lastly, please occasionally admit that you make mistakes, it is not 'them and us'.

Thank you for confirming that you knocked marks off my son's maths paper because he didn't use the method that you believe is right. Because there is only one way of doing things after all and your way is better and ds would have got 100% had you not done this. Thanks for making him work with the child who needs help and for using him as a teaching assistant.

I should not have read that link, it has made me so angry.

Feenie Sun 14-Nov-10 13:24:12

Yes, would have put money on this turning into a teacher bashing thread. sad

Toughasoldboots Sun 14-Nov-10 13:26:50

Given that it links to a parent bashing thread?

c0rns1lk Sun 14-Nov-10 13:27:31

I can't find the bit where it mentions MN.

IndigoBell Sun 14-Nov-10 13:30:11

Feenie - there are good and bad people in all professions. Of course some of us have run into terrible teachers.

It doesn't mean we don't really really appreciate all the good teachers we have.

IndigoBell Sun 14-Nov-10 13:33:31

So, to please Feenie grin Here's some more things I'd like to say to teachers:

- Thank you for supervising DS1 properly in the playground.

- Thank you for teaching DS3 to read and write.

- Thank you for seeing that DS1 is really clever.

- Thank you for perservering with trying to teach DD.

Feenie Sun 14-Nov-10 13:47:01

Thanks Indigobell grin

EdgarAirbombPoe Sun 14-Nov-10 14:37:02

if anything, i think that thread highlights the importance of a parents input - and that school & parent need to work together to ensure the best result.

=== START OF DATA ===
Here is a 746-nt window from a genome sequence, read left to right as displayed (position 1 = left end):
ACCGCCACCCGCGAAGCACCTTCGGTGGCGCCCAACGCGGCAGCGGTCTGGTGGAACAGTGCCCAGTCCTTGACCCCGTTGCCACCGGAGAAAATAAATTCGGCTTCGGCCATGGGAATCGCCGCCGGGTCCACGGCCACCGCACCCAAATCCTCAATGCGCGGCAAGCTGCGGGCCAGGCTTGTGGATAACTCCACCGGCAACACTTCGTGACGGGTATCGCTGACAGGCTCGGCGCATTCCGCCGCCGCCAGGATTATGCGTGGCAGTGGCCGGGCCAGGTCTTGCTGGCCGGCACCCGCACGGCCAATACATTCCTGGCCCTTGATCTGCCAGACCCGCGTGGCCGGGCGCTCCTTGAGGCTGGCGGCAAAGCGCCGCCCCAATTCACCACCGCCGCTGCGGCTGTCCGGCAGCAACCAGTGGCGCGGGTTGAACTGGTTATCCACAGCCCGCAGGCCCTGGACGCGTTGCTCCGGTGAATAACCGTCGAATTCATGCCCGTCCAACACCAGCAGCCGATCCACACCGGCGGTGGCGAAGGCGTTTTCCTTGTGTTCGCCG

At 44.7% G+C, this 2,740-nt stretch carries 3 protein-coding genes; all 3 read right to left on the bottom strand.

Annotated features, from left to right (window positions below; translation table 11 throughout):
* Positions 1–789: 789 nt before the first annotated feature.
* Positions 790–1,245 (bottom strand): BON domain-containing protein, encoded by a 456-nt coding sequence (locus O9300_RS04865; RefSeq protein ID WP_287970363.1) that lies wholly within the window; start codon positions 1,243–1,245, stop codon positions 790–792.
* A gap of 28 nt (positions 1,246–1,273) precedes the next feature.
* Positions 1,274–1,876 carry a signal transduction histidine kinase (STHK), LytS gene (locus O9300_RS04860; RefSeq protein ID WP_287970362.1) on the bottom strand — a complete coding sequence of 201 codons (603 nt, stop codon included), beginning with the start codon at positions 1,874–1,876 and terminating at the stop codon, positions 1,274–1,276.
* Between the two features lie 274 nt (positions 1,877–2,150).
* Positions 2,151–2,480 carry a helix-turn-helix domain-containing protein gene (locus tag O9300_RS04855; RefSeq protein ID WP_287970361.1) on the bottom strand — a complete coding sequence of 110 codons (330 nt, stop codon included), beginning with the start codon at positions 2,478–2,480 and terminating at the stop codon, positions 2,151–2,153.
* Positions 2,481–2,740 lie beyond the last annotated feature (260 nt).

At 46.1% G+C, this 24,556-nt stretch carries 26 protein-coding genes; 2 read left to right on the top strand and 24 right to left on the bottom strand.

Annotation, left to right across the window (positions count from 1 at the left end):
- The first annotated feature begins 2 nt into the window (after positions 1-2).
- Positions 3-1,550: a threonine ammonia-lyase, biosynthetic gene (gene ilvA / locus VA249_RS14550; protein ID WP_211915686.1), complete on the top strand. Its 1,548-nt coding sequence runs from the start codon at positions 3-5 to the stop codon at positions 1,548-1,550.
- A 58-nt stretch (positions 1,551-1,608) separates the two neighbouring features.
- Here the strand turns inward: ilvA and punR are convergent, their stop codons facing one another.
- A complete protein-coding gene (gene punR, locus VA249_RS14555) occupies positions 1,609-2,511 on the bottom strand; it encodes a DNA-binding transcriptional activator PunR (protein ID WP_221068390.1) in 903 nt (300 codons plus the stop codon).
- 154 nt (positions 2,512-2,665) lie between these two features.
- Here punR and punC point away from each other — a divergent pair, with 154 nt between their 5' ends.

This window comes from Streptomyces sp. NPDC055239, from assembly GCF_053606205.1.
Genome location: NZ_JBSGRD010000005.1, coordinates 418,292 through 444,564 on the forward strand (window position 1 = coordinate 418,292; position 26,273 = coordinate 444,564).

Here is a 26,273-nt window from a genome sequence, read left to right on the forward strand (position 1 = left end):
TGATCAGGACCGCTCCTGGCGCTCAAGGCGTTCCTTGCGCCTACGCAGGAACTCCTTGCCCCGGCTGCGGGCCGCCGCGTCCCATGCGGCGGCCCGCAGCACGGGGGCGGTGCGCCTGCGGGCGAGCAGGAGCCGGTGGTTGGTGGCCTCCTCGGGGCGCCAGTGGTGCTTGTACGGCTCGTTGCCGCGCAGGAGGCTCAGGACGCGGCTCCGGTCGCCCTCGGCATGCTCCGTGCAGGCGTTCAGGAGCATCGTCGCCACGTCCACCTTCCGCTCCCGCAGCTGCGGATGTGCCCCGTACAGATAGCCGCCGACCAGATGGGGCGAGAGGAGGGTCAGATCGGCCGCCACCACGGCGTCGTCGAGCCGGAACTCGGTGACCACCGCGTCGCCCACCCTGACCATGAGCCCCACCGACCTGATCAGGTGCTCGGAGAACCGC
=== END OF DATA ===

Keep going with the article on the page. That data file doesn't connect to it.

minimathsmouse Sun 14-Nov-10 15:44:19

For all of you who are disturbed by the comments on the link, why not follow the link again, go to the primary section and then look for the thread titled
"What do you wish you could tell the pupils in your class."

If you think that teachers have a poor opinion of parents, it would seem they are even less impressed with your children!

Tanga Sun 14-Nov-10 16:23:07

"Stop telling me my child is making good progress when she's not. She's on the SEN register and can't read or write. She's 2 years behind where she should be. Why, why, why won't you be truthful?"

Has it occurred to you that your child is making good progress for a child with SEN and insisting on comparing her to a child without SEN and expecting that level of attainment is setting her up to fail? Just a thought.

Agree with comments about working full time, Indigo, I'm the same - it gets easier when they are in secondary.

But getting children to work with other children who are struggling with that piece of work, or who don't have support at home, or who are genuinely less able is NOT using a child as a teaching assistant. Explaining something to someone else is a fantastic way of exploring your own learning, and the child who is struggling often asks questions that reveal gaps in the understanding of the other child. But if you don't want us to teach your child that helping others is a good thing and brings rewards, you have only to say - they can spend their time arguing with the exam board that they should have got 100% because their Mum said so.

JoBettany Sun 14-Nov-10 16:27:28

I am not disturbed by the comments so please don't worry about me grin.

Just as MN does not speak for all mums and there is a huge range of opinions, so TES does not speak for all teachers!